Second place went to Tableland Attestation Service ("TAS"), which brings attestation services to the Filecoin network. The team (Nick Lionis) migrated the EAS protocol together with Tableland to both Filecoin Calibration and Polygon Mumbai networks. The project leverages Tableland to seamlessly integrate with Filecoin and EVM-compatible blockchains to empower users to generate and verify attestations, providing cryptographically signed confirmation of the authenticity and accuracy of information. It also offers file attestations for various file types using Lighthouse storage as well as subscription-based and access control schemas, allowing for tailored access to attestations and versatile data management, including support for private or open AC schemas. Overall, it was tough to choose a winner, and TAS did a great job bringing EAS into the Filecoin realm while storing a wealth of data in Tableland (e.g., here).

Lastly, there were quite a few teams that came close to winning top prizes, but we wanted to still reward them for their efforts in our pool prize. Those teams include: Little Sisters, DataX, Lilylatte, DeForm, Daopia, SatStream, PastPost, PrecedentDAO, Intelliquiz, Recyclers DAO, RizzDocs, DogGo's, Paperstack, Libra, Web3 Blog Creator, MUSICLOG, and LoveChain.

Developments on the permissionless horizon

by Brian Hoffstein

The work of the Farcaster team has caught our attention and ignited our enthusiasm. Their determined stride towards a permissionless framework, as seen through their initiative of permissionless onboarding and migration to OP Mainnet, speaks volumes about the open digital frontier we're heading towards. The phrase, which they may have coined, to be "sufficiently decentralized," strikes a chord with us, embodying a pragmatic yet forward-thinking approach to blockchain development. Our exploration into Warpcast has revealed a robust ecosystem rich with channels—we especially like the Dev channel—and more features that significantly enhance user engagement. The user-centric design stands out, showcasing one of the finest web3-native user experiences we've come across.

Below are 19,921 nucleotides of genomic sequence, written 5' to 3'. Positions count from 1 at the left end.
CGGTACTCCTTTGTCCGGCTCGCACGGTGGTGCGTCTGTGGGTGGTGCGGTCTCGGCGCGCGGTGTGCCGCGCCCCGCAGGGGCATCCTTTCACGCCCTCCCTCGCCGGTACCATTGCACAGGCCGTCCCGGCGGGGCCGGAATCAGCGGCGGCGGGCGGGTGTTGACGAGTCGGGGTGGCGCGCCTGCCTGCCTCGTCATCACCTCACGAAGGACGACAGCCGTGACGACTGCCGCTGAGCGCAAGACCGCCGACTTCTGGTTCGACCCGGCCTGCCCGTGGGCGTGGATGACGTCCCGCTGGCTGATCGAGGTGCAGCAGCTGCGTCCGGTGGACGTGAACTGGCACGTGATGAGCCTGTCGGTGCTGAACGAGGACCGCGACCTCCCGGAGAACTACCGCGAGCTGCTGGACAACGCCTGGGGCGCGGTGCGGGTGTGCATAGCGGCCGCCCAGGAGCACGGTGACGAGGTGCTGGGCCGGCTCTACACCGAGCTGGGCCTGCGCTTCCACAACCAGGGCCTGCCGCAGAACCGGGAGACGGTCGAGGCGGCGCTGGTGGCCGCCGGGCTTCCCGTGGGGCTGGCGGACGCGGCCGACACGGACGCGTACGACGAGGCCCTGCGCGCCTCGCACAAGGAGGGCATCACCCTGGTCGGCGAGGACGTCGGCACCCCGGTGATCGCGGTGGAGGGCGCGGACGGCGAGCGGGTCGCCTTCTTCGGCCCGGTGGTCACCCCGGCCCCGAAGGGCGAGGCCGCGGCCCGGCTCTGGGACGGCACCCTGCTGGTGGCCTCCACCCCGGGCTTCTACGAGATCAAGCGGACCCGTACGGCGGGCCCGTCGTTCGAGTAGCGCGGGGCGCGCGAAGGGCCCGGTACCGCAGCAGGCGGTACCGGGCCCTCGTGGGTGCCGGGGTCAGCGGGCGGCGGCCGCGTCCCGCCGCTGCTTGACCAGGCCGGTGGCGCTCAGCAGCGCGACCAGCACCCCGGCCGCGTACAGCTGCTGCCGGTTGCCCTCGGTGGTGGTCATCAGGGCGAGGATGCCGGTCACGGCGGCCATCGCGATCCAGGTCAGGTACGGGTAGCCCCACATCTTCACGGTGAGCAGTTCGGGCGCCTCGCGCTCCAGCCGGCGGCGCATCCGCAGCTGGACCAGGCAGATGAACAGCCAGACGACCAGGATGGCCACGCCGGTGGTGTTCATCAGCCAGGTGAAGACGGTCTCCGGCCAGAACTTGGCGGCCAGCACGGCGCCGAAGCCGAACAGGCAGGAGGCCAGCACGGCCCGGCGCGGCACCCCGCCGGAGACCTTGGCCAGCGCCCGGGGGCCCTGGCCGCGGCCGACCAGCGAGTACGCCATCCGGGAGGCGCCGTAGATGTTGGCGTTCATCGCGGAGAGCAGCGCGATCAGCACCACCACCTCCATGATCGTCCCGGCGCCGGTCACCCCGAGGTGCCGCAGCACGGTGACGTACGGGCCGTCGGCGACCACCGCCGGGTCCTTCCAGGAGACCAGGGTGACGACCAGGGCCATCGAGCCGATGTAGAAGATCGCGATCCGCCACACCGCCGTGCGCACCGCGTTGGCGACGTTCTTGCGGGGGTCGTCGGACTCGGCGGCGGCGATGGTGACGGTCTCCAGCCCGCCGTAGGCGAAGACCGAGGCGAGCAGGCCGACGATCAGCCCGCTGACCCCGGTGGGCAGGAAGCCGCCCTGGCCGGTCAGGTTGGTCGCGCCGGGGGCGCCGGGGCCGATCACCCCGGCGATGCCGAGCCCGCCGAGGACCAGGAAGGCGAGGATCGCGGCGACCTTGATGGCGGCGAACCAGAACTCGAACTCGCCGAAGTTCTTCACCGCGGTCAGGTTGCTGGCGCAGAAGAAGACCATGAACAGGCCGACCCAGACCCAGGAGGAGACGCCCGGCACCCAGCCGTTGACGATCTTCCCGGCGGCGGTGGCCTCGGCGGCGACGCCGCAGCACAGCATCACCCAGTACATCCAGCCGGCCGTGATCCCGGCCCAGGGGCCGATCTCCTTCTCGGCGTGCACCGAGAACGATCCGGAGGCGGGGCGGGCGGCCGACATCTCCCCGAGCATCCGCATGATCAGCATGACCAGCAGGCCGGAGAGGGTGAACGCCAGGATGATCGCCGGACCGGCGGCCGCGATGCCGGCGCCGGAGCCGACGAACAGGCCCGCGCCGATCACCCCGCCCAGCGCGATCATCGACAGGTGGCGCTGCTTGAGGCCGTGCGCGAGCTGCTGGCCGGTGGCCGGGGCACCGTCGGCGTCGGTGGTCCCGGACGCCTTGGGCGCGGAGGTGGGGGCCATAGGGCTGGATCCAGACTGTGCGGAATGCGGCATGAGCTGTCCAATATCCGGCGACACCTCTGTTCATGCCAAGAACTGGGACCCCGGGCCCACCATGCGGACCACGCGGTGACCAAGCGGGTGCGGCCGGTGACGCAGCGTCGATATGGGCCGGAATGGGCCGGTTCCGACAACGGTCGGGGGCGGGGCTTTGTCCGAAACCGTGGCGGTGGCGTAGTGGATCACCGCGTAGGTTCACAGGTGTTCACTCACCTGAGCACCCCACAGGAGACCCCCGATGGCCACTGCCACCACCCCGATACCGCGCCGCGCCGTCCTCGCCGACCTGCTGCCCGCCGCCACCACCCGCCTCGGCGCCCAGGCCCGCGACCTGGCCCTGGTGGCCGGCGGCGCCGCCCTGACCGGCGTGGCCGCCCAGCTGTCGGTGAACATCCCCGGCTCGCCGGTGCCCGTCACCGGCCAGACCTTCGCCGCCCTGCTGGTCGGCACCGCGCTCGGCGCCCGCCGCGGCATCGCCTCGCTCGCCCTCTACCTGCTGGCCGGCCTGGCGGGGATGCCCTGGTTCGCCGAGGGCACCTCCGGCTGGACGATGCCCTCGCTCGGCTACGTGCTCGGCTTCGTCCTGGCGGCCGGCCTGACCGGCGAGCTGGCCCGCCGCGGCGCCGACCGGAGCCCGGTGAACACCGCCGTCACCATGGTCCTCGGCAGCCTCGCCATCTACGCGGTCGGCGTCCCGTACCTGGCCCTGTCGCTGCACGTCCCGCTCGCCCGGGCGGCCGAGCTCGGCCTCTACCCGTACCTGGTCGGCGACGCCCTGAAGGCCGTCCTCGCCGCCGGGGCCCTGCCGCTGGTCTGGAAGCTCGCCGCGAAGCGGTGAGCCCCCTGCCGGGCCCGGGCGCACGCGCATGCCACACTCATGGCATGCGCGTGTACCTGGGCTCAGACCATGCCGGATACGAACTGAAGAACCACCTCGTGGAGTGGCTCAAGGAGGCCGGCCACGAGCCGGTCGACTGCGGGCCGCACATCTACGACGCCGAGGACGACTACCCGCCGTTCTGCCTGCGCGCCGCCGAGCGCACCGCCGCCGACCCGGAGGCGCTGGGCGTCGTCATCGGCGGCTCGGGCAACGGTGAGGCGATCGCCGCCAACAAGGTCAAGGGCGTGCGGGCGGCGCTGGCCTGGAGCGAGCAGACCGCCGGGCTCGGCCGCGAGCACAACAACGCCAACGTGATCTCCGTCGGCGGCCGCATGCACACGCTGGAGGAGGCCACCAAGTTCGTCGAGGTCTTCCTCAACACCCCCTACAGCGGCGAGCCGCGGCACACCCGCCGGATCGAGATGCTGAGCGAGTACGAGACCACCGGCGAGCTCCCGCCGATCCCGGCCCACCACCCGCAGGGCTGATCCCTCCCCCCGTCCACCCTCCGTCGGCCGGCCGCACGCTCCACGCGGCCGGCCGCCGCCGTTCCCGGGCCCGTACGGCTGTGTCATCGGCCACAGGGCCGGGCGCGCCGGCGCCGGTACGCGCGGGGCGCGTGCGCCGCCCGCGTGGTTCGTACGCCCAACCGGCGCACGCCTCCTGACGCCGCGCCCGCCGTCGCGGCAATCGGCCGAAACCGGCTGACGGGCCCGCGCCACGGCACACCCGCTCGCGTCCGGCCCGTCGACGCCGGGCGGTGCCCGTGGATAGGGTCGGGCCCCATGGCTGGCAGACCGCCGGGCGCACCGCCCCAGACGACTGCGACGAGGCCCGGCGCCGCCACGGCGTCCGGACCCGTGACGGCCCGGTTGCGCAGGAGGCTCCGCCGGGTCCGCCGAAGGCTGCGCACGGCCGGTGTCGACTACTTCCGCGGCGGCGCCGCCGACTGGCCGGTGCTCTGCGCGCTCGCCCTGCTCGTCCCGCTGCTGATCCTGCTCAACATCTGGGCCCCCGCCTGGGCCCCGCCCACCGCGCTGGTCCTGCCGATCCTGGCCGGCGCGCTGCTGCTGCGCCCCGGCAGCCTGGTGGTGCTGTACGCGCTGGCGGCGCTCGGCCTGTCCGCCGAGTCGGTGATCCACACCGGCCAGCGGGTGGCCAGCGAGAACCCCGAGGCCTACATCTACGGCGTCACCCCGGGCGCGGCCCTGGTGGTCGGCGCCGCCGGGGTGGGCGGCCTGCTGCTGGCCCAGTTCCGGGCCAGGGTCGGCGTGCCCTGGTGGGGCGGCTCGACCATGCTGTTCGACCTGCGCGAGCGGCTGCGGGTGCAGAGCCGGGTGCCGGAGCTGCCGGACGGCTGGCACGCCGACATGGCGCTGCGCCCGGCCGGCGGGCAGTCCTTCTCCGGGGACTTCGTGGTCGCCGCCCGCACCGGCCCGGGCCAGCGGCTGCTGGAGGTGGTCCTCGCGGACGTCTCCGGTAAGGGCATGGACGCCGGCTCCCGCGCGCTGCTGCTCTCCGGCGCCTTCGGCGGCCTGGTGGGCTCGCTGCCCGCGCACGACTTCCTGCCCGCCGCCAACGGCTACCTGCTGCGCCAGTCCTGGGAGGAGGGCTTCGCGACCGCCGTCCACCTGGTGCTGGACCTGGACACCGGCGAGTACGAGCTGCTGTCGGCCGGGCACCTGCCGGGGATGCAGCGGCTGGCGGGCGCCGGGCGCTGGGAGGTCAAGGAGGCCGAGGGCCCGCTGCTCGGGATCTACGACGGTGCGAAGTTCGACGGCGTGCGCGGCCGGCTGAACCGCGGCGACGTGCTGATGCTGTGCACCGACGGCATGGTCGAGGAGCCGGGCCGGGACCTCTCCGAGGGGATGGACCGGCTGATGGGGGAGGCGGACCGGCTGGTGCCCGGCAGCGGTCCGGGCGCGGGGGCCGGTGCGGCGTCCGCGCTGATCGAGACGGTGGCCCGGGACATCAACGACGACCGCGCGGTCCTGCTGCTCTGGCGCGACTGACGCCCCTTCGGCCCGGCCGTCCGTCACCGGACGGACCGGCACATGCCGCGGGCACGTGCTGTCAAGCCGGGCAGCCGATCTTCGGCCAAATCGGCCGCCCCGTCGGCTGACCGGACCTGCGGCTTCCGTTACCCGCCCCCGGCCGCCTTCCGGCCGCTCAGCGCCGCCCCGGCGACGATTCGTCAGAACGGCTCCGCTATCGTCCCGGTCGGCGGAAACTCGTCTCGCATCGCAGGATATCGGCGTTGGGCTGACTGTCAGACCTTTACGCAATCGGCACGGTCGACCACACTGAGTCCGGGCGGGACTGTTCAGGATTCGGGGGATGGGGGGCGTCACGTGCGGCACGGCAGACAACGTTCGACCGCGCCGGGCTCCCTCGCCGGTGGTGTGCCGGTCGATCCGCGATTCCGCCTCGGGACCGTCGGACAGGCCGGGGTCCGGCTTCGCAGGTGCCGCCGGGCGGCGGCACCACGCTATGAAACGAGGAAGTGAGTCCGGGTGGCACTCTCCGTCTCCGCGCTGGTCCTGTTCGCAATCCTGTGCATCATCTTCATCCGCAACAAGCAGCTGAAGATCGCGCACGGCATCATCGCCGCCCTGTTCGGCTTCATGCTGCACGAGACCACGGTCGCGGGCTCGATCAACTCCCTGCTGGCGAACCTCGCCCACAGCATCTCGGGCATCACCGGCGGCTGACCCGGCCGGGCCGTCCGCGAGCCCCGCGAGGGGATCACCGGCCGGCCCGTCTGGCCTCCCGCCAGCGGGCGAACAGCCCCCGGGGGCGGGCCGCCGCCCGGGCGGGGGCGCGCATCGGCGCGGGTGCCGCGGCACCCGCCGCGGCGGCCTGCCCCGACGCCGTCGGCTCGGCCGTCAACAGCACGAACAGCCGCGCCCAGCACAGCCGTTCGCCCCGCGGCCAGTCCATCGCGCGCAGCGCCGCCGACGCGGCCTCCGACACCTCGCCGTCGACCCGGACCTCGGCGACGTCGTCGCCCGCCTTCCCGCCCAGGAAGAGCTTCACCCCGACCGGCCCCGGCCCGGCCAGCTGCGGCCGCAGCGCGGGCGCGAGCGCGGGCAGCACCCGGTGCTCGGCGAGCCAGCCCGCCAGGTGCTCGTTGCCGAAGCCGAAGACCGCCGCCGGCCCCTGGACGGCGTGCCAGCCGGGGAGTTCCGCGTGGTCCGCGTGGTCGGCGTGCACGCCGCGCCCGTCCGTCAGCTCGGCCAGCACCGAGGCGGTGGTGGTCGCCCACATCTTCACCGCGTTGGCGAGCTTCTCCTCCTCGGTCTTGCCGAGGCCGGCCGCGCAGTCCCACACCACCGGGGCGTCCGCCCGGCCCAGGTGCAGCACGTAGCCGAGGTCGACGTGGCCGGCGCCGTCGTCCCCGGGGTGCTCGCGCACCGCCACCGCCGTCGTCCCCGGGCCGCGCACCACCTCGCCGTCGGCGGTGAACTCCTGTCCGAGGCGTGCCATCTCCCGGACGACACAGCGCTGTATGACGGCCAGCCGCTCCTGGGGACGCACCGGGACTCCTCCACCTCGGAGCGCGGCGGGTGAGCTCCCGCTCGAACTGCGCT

The evolution of this ecosystem represents a compelling case study for decentralized development and permissionless networks, showcasing a harmonious blend of innovation and accessibility. We hope you'll find us casting there from @tableland more and more moving forward.


Other updates this week

  • We’re mid-flight in ETHGlobal’s ETHOnline hackathon…there’s been a ton of activity from developers looking to build on Tableland! We focused our prizes on our new Studio web app & CLI as well as Tableland Basin. Accompanying these are some new guides that walk through things in more detail. The Studio docs are just about ready to go live on our docs site, and the Basin guide goes into detail on how to start up Postgres and Basin from scratch in a self-hosted setup.

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Want to dive deeper, ask questions, or just nerd out with us? Jump into our weekly research office hours. Or, for hands-on technical support, you can join our weekly developer office hours.

And if you’d like to discuss any of these topics in more detail, comment on the issue over in GitHub!